Kevin Glass
The New York Times wrung its hands together last week about how the Roberts Court has been the "most conservative court in decades." How can we possibly survive this brave new world in which conservatives rule from the bench with an iron fist? Adam Liptak's NYT article provoked thoughful nods from leading liberals.

Well, not so fast. Because there's a difference between a Court that reverses precedent and overturns laws and a Court that simply shows a modicum of restraint and deference to legislators when it comes to the Constitution. And the Roberts Court, it turns out, isn't necessarily "conservative" but is a "non-activist" court. Jonathan Adler does some legwork:

This distinction is important because the data presented by Liptak suggests that the Roberts Court is such a “conservative minimalist” court. Indeed, it appears to be the most restrained – or least “activist” (if “activism” is defined as willingness to overturn federal statutes or prior precedents) – Court since World War II. According to the data presented... the Warren, Burger and Rehnquist Courts overturned precedents at an average rate of 2.7, 2.8 and 2.4 per term, respectively. The Roberts Court, on the other hand, has only overturned an average of 1.6 precedents per term. The record on striking down laws shows a similar pattern. The Warren, Burger, and Rehnquist Courts struck down an average of 7.9, 12.5, and 8.2 laws per term, whereas the Roberts Court has only invalidated an average of 3 laws per term.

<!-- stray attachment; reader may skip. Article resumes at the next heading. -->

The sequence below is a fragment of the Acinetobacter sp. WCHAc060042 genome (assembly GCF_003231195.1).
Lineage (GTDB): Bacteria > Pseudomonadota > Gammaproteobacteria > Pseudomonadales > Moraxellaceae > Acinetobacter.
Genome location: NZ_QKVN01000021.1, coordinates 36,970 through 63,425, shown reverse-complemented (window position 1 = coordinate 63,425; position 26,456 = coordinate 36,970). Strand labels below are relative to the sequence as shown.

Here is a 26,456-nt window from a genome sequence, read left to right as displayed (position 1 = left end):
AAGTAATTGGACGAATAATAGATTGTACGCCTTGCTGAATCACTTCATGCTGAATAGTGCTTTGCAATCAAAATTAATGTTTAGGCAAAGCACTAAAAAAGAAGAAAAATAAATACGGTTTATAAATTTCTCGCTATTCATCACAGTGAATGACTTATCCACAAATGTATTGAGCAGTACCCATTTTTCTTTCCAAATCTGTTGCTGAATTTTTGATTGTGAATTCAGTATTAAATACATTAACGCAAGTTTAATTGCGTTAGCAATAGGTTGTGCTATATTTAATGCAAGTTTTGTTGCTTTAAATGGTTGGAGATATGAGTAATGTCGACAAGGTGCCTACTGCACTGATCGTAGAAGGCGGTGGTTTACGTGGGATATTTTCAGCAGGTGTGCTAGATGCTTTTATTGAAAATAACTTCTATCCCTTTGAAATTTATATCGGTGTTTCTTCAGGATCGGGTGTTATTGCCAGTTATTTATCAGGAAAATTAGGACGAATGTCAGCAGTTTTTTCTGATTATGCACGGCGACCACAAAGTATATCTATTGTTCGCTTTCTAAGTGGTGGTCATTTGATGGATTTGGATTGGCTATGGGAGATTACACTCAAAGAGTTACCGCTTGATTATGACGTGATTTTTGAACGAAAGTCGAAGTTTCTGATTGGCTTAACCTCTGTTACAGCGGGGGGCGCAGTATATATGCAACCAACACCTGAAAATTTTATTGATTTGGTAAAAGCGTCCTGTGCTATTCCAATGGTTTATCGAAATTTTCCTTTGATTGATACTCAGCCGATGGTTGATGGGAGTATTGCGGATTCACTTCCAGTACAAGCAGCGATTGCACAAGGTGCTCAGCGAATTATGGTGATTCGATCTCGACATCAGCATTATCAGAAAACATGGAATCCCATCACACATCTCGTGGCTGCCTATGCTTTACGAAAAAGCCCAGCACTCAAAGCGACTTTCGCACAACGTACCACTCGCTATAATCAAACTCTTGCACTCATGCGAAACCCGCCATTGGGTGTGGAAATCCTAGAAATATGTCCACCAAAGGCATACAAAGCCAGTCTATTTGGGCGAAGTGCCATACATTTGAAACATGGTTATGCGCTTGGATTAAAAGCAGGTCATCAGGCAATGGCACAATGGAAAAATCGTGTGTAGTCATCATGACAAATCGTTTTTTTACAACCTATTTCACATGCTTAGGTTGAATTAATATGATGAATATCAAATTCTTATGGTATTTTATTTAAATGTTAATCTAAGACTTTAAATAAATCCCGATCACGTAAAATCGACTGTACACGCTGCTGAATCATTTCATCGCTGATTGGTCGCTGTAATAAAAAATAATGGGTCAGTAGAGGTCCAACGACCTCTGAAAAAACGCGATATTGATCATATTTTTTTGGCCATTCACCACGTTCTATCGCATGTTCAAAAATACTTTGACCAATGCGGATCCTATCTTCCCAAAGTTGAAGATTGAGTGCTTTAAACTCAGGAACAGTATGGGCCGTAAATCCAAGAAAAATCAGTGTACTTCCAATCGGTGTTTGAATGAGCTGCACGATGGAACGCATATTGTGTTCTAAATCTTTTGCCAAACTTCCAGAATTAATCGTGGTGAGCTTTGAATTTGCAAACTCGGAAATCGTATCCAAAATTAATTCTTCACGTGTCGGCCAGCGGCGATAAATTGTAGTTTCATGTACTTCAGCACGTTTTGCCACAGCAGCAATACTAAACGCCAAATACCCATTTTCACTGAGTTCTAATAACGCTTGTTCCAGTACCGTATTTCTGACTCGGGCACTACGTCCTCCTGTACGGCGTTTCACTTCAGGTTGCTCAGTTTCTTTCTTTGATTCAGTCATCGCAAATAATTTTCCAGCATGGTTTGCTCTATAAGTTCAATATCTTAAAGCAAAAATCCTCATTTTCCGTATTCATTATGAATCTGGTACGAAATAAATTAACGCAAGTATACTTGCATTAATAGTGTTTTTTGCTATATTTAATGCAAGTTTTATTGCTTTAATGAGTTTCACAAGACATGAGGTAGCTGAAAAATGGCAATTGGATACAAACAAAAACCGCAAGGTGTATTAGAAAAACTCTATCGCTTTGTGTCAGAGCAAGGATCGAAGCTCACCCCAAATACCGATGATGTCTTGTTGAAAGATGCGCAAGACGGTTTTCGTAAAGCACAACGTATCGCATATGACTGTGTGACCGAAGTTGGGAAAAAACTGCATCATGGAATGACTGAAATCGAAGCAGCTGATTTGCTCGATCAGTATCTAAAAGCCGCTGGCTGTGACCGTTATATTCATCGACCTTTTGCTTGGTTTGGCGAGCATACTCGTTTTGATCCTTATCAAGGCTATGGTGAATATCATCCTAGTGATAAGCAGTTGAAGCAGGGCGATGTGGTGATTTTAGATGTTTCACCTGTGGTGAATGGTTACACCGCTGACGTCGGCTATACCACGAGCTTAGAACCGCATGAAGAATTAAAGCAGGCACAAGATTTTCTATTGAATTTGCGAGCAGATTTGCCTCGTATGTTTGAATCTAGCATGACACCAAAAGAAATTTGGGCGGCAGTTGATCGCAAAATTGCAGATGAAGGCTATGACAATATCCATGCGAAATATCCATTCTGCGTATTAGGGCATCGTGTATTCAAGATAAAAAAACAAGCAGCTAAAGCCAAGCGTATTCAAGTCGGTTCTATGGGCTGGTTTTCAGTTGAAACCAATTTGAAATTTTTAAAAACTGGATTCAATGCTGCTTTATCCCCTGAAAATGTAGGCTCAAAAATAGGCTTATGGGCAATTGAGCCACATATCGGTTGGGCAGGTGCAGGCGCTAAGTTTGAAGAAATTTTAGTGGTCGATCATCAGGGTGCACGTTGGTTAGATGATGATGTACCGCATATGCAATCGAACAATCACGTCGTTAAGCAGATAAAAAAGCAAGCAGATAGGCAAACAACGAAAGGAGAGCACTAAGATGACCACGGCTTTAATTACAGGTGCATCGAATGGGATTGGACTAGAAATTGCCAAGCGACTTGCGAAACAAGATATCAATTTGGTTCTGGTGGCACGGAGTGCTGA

Turns out it's not about an evil conservative takeover of that hallowed Left-wing institution of the Supreme Court, but about showing a little restraint when it comes to deciding cases and refusing to wade into judicial activism.

Kevin Glass

Kevin Glass is the Managing Editor of Follow him on Twitter at @kevinwglass.